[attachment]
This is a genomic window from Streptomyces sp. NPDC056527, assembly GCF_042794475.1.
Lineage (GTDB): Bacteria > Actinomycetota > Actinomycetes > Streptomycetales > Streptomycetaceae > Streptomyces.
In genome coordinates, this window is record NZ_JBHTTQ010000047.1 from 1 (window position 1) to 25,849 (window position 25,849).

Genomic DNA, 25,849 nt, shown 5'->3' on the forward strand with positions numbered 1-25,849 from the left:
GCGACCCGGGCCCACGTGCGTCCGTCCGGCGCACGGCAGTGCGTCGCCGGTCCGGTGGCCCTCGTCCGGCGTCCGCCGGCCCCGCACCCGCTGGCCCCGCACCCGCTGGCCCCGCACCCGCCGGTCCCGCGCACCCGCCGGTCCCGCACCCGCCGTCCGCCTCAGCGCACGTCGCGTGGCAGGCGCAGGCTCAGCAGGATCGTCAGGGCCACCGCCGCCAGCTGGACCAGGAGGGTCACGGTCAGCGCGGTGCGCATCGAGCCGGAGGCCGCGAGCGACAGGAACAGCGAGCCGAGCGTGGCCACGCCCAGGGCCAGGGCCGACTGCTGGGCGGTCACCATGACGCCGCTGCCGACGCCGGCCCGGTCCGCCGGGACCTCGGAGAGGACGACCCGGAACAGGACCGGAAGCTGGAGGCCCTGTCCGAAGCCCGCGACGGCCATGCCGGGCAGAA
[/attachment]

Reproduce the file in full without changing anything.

This is a genomic window from Streptomyces sp. NPDC056527, assembly GCF_042794475.1.
Lineage (GTDB): Bacteria > Actinomycetota > Actinomycetes > Streptomycetales > Streptomycetaceae > Streptomyces.
In genome coordinates, this window is record NZ_JBHTTQ010000047.1 from 1 (window position 1) to 25,849 (window position 25,849).

Genomic DNA, 25,849 nt, shown 5'->3' on the forward strand with positions numbered 1-25,849 from the left:
GCGACCCGGGCCCACGTGCGTCCGTCCGGCGCACGGCAGTGCGTCGCCGGTCCGGTGGCCCTCGTCCGGCGTCCGCCGGCCCCGCACCCGCTGGCCCCGCACCCGCTGGCCCCGCACCCGCCGGTCCCGCGCACCCGCCGGTCCCGCACCCGCCGTCCGCCTCAGCGCACGTCGCGTGGCAGGCGCAGGCTCAGCAGGATCGTCAGGGCCACCGCCGCCAGCTGGACCAGGAGGGTCACGGTCAGCGCGGTGCGCATCGAGCCGGAGGCCGCGAGCGACAGGAACAGCGAGCCGAGCGTGGCCACGCCCAGGGCCAGGGCCGACTGCTGGGCGGTCACCATGACGCCGCTGCCGACGCCGGCCCGGTCCGCCGGGACCTCGGAGAGGACGACCCGGAACAGGACCGGAAGCTGGAGGCCCTGTCCGAAGCCCGCGACGGCCATGCCGGGCAGAA